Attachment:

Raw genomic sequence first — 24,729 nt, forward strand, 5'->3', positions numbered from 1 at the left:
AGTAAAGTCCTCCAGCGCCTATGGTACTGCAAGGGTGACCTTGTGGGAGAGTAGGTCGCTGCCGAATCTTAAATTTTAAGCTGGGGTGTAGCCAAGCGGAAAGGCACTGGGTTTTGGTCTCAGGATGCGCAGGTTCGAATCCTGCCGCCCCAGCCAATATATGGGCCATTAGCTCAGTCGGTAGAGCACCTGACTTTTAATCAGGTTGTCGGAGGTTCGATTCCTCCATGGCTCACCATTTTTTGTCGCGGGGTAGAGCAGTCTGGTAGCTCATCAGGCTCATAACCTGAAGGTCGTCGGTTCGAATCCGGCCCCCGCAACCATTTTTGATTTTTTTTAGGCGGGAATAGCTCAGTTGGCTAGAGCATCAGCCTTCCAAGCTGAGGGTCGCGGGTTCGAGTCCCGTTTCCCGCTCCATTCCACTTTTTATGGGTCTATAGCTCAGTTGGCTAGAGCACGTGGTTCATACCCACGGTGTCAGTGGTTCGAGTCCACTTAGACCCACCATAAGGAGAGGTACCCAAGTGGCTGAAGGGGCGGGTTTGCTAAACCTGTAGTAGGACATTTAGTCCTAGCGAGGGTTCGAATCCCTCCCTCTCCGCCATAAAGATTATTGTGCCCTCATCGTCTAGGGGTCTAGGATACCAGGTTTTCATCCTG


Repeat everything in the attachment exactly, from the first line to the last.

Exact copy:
Raw genomic sequence first — 24,729 nt, forward strand, 5'->3', positions numbered from 1 at the left:
AGTAAAGTCCTCCAGCGCCTATGGTACTGCAAGGGTGACCTTGTGGGAGAGTAGGTCGCTGCCGAATCTTAAATTTTAAGCTGGGGTGTAGCCAAGCGGAAAGGCACTGGGTTTTGGTCTCAGGATGCGCAGGTTCGAATCCTGCCGCCCCAGCCAATATATGGGCCATTAGCTCAGTCGGTAGAGCACCTGACTTTTAATCAGGTTGTCGGAGGTTCGATTCCTCCATGGCTCACCATTTTTTGTCGCGGGGTAGAGCAGTCTGGTAGCTCATCAGGCTCATAACCTGAAGGTCGTCGGTTCGAATCCGGCCCCCGCAACCATTTTTGATTTTTTTTAGGCGGGAATAGCTCAGTTGGCTAGAGCATCAGCCTTCCAAGCTGAGGGTCGCGGGTTCGAGTCCCGTTTCCCGCTCCATTCCACTTTTTATGGGTCTATAGCTCAGTTGGCTAGAGCACGTGGTTCATACCCACGGTGTCAGTGGTTCGAGTCCACTTAGACCCACCATAAGGAGAGGTACCCAAGTGGCTGAAGGGGCGGGTTTGCTAAACCTGTAGTAGGACATTTAGTCCTAGCGAGGGTTCGAATCCCTCCCTCTCCGCCATAAAGATTATTGTGCCCTCATCGTCTAGGGGTCTAGGATACCAGGTTTTCATCCTG